How do you praise girl who is very beautiful?


I am wondering how you praise girl who is very beautiful. Here I write down I know.

1.You are very beautiful.
2.You are a good-looking girl.

Could you give me others?

Thanks a lot in advance.


Maggie :o

I think there are hundreds of thousands, Maggie, which are not yet enough to describe the beauty of girls or women for men, :slight_smile: you know, such as: charming, etc. in the direct way of admiring. There are also, however, many indirect ways for such purpose, which I think are much easier to say and more effective under a practical situation.

BTW, you wouldn’t use them, would you? :slight_smile:


here is a few I know of :
you’re cute, cuddly, pretty
You have looks

Here are a few more adjectives that can describe beautiful women:

  • gorgeous
  • stunning
  • ravishing
  • dazzling
  • bewitching
  • fetching
  • etc. etc.

How about: She’s a stunner!


Maybe the most popular ways (that I’ve noticed here in the US, anyway) to tell a woman that she’s attractive are these:

You are:

  • Beautiful
  • Pretty
  • Cute
  • Hot
  • Fine

Hi prezbucky,

Really? Sounds a bit lame to me…

All the best


That’s most likely because of your focus on British English, EU.
For example, Americans don’t usually refer to beautiful women as ‘fetching’ (though I also wouldn’t rule it out completely). While I know that ‘fetching’ can mean ‘beautiful’, the word ‘fetch’ also has a very strong association with dogs in American English. (It’s what you tell you dog to do when you throw something.) And if you say a woman is a real dog, then you’re saying she’s incredibly ugly. :lol:


I hope I am not getting all too sidetracked here but what about calling someone ‘slender’?

All the best


Someone who is ‘slender’ wouldn’t necessarily also be thought of as beautiful or pretty.
Is that what you’re asking, EU?

Hi Amy,

You asked:

No, that isn’t what I would like to know. Rather, I would be interested in whether it is considered polite to refer to someone as ‘slender’ in the US. This is why I said:

All the best


Well, that would depend on the context, in my opinion. In and of itself, there’s nothing impolite about saying that someone is slender.

However, if you said “You are slender” directly to a woman and that were all you said, she might interpret that as a euphemism for something else: “You’re nothing but skin and bones” or “You’re not fat, but you’re not attractive either”, for example.

If you described a woman as ‘slender’ to a third person, and that were the full extent of your description, I think the other person would also assume that they needed to read between the lines.

Just my two cents.


Yeah, “fine” is acceptable here… if a bit silly.

Other things to call an attractive female:

  • stacked (rap influence)
  • luscious
  • scrumptious
  • deeee-licious (the “e” here is exaggerated)
  • mighty fine
  • bootylicious
  • Fergilicious (lol)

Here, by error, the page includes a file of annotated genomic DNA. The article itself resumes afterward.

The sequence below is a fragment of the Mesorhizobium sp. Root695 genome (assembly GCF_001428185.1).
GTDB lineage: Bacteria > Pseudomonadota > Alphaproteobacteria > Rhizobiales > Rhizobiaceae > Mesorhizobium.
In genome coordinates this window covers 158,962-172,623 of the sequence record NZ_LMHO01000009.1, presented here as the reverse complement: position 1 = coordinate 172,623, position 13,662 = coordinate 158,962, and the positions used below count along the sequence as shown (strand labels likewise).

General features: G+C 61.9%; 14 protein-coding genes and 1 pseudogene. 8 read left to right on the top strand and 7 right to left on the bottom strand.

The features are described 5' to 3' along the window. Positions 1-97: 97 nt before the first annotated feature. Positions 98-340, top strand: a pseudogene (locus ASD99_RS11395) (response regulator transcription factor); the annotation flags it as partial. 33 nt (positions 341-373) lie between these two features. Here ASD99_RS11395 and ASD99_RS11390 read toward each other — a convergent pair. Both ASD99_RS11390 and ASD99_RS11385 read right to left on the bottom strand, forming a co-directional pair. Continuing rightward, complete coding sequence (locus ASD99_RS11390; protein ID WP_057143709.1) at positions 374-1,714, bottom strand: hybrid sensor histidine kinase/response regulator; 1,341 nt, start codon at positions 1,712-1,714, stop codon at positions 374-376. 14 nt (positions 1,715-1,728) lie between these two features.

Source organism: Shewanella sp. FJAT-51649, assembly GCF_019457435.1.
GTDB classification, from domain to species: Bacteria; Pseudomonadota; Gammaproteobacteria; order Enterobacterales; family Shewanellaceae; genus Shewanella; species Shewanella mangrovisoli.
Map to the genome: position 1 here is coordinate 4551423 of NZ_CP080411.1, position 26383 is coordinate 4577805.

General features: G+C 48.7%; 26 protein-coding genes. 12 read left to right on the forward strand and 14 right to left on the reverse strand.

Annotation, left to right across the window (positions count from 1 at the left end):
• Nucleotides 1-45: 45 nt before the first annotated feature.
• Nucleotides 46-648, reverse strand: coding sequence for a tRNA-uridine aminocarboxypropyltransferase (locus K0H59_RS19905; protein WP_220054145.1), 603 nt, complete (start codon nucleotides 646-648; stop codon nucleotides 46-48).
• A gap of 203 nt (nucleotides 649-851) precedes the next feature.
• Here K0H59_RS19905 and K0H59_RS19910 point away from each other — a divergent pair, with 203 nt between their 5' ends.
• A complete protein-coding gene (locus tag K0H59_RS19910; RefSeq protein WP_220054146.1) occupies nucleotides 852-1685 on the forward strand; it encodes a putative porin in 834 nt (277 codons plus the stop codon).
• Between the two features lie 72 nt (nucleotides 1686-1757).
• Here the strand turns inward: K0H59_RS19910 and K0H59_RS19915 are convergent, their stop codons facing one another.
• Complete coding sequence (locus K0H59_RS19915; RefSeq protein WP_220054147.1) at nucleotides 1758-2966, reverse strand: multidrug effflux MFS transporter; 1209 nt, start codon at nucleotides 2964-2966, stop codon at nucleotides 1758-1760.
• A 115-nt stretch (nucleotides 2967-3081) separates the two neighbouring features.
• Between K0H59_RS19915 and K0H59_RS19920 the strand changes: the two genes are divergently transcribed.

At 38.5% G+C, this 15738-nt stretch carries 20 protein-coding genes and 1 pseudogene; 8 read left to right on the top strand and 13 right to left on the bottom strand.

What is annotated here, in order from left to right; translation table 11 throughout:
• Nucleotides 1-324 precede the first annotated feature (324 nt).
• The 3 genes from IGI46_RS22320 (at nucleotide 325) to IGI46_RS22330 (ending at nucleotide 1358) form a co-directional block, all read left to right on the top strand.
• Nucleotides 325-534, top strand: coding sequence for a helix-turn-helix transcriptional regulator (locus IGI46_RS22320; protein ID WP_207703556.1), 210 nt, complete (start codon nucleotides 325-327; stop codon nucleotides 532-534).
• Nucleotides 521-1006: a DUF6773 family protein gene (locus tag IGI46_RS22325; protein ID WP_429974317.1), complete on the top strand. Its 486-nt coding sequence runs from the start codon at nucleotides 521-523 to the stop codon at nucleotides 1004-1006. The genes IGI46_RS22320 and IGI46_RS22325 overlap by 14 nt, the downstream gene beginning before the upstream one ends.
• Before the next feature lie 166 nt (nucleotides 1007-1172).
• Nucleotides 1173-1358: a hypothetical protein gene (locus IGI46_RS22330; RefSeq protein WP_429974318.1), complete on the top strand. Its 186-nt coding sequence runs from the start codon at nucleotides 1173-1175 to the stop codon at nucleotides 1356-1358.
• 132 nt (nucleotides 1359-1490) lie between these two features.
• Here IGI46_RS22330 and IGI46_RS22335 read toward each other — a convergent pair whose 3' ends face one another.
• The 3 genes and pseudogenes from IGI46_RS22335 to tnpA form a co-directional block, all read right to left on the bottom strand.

Those are very slangy.

Amy, thanks for sticking up for “fine”.

Oh, and Amy, thanks.

Getting back to the “fetching/dog” analogy:

I remember watching high school volleyball games as a freshman/sophomore in high school. Whenever we (Lakeland Thunderbirds, or T-Birds) played the Northland Pines Eagles (the school in Eagle River – see Hot Shots Part Deux… Minocqua is also mentioned), we’d chant “Eagles look like beagles. Arf arf arf.”

kids can be mean. In our defense, we didn’t really mean it – their mascot, and the rivalry, sort of came together to form the jeer/cheer. But I think they (NPHS players) understood the joking cheer.

And extremely male. 8)

Twue, twue.

Hi, prezbucky

Do you think a woman will get you when you say that to her? (I failed to find those words in my dicktionary :slight_smile: (although I can guess the meaning of the first one))

BTW, what about you’re infackincredible? Will it work as a compliment?

Hi lost_soul,

You asked:

I highly doubt that HM Queen Elizabeth II would say that.

All the best



Not everything said or uttered in this sceptered isle has to receive royal approval. Thank goodness!


Many will understand the meaning (in the US, anyway), but they won’t necessarily understand it as a compliment. If you walked up to a woman you didn’t know or didn’t know well and said that, you would run the risk that the woman might call the police. (i.e. she might understand it as a threat.) If you said that to a woman you know well, she might not understand it as a compliment at all, but rather simply a case of overheated male hormones. 8)

It might, but only in an informal context in the US and even then it may not be accepted. The use of the “F-word” seems to be more “accepted” in some areas of the US than in others. For example, I lived and worked in the immediate New York City area for a few years. One of the things I remember noticing was that people there tended to use the F-word much more frequently than what I had ever heard where I grew up (the Philadelphia area). And they used it much more frequently than in any of the other areas I have lived in (southern New Jersey, Connecticut, Pennsylvania, Michigan, “Upstate” New York). In fact, my impression of the NYC area was that in everyday speech the F-word is used practically every third word. That is an exaggeration, of course, but it was nevertheless the impression I got. It was something I really didn’t like having to hear.

By the way, did you intentionally spell your word incorrectly (with ‘a’ instead of ‘u’)?